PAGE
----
Villagers return home four months after DKBA and Border Guard clash, killing one civilian, injuring two in Pa'an


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Villagers return home four months after DKBA and Border Guard clash, killing one civilian, injuring two in Pa'an

Published date:
Wednesday, June 27, 2012

On February 19th 2012, the Democratic Karen Buddhist Army (DKBA) ambushed a truck carrying a group of soldiers from Border Guard Battalion #1015 near Myaing Gyi Ngu town in Pa'an District, after the Border Guard soldiers stole weapons from the DKBA base at M--- village. Two villagers living near the site of the ambush were injured, and one was killed. Since then, movement restrictions have been imposed on Border Guard and DKBA troops operating in the Myaing Gyi Ngu area by the Burma government, which prohibits military units in possession of weapons from travelling within three miles of Myaing Gyi Ngu town. As of June 6th 2012, villagers living near Border Guard and DKBA camps, including the two villagers who were injured on February 19th, were reported to have returned to their villages, after having previously moved away. Directly after the clash in February, community members described their safety concerns and the possible consequences for civilians should the January 12th ceasefire agreement between the Karen National Union (KNU) and the Tatmadaw be broken.

Border Guard and DKBA Kloh Htoo Lah troops clash in February

On February 19th 2012, three trucks carrying Border Guard Battalion #1015[1] soldiers came to the Democratic Karen Buddhist Army (DKBA) Kloh Htoo Lah's[2] base in M--- village and stole a cache of weapons.

During the return to their headquarters in Myaing Gyi Ngu town, two of the Border Guard trucks travelled together along one road and the third truck travelled on a different road. The truck travelling alone reached a junction where the road from Pa'an, the road constructed under the command of U Thuzana,[3] and the road to the Salween riverbank at Mae Th'Waw meet. At that point, DKBA soldiers who were waiting near Myaing Gyi Ngu, attacked the truck with rocket-propelled grenades and other small arms in retaliation for the theft of the weapons.

Several villagers lived near to this junction, where they had built houses, and some had set up small shops. One unmarried woman, approximately 17 or 18 years of age, and one man were injured in the attack. Another woman, about 24 years of age, was killed during the skirmish. She was married with two kids and her husband was working in Bangkok at the time of the incident. The man injured in the attack received medical treatment at Pa'an Hospital. According to a member of a local media organisation who spoke to DKBA soldiers in the area, the man who was injured is not only a villager, but is also a member of the Border Guard.

Movement restrictions after the attack

The Burma government sought to prevent further conflict between the DKBA and the Border Guard by prohibiting armed groups in possession of weapons from coming within three miles of Myaing Gyi Ngu town. If any group wishes to travel there, they must adhere to this prohibition and refrain from carrying weapons. For approximately one week at the end of February 2012, the Border Guard prevented DKBA troops from travelling to Myaing Gyi Ngu and the DKBA also prevented the Border Guard from coming within areas under their control, closer to the Moei River on the Thailand-Burma border. Myaing Gyi Ngu is where the DKBA's headquarters were formerly located, and some DKBA soldiers wished to go back and regain control of the area.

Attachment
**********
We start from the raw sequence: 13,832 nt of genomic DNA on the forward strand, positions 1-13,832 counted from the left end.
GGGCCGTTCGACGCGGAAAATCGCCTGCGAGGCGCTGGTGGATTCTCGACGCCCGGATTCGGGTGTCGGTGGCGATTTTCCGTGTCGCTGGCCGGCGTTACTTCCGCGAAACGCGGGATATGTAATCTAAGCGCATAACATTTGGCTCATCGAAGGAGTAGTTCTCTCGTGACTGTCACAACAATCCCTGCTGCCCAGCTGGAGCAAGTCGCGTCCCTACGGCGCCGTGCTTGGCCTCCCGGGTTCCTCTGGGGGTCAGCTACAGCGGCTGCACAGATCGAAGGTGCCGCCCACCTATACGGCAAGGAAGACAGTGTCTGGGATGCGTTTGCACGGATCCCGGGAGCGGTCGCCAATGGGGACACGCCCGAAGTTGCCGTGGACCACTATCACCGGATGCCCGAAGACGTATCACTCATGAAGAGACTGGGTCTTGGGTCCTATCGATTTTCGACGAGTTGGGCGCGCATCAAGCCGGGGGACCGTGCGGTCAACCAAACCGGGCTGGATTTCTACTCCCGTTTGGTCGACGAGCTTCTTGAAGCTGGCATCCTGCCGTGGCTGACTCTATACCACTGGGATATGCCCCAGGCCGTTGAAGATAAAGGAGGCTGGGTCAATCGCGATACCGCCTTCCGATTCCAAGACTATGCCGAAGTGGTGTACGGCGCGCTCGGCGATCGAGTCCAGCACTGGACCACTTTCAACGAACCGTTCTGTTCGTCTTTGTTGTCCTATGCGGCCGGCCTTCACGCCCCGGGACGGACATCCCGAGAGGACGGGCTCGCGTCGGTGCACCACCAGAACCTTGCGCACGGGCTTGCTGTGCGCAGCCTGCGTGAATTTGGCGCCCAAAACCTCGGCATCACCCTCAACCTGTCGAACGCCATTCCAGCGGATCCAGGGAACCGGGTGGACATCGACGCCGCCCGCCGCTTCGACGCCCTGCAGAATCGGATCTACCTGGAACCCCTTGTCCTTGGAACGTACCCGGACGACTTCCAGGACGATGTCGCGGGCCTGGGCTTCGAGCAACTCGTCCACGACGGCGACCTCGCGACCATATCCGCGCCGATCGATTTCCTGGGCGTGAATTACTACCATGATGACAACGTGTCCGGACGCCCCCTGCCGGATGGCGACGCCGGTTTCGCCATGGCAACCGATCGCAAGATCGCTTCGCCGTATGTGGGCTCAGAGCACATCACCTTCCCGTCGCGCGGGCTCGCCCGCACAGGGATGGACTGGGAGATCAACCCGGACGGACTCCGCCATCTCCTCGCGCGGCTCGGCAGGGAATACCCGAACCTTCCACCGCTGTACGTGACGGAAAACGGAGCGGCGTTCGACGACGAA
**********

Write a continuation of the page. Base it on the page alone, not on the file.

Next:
Impacts on villagers

As a consequence of the attack on February 19th 2012, villagers living close to the Border Guard Battalion #1015 and DKBA Kloh Htoo Lah camps, including those from the villages of H---, N---, S---, A---, Y--- and T---, moved away from their homes, as they were afraid of being injured during fighting between the two groups. Villagers were also reported to be concerned that the situation could deteriorate if the ceasefire agreed on January 12th 2012 between the Karen National Union (KNU) and the Tatmadaw is broken.

Current Situation in Myaing Gyi Ngu

As of June 6th 2012, a local community member described the Border Guard and DKBA as no longer active in Myaing Gyi Ngu town or in villages nearby, with the result that villagers were not being ordered to perform forced labour and there had been a reduction in looting of livestock and other belongings. All villagers who fled the fighting between the Border Guard and DKBA have now returned to their villages. The two villagers who were injured by the fighting have recovered and are living in their village now. The community member described increased freedom of movement for villagers to travel and earn their livelihoods.


[1] It should be noted that a report on this incident by the Karen Information Center (KIC) states the units of the Border Guard Battalions involved as being #1011, see "Killings and attacks between DKBA and BGF drives villagers from their homes," Karen News, February 24th 2012; and "Two women killed in fighting between the DKBA and Government's militia," Karen News, March 2nd 2012. KHRG's information is provided by a community member in the local area.

[2] Kloh Htoo Lah is one of two DKBA Battalions, the other being Kloh Htoo Wah, created following a reconfiguration of Kloh Htoo Baw in September 2011, and is under the command of Battalion Commander Bo (Officer) Bee. DKBA forces in Pa'an and Dooplaya districts that refused to transform into Tatmadaw Border Guard battalions and which, in November 2010, began fighting Tatmadaw forces have been variously referred to as DKBA #907, Kloh Htoo Baw (Golden Drum), and Brigade #5.

[3] U Thuzana is an influential Buddhist monk based in Myaing Gyi Ngu who was instrumental in the formation of the DKBA in 1994; see "Inside the DKBA," KHRG, March 1996.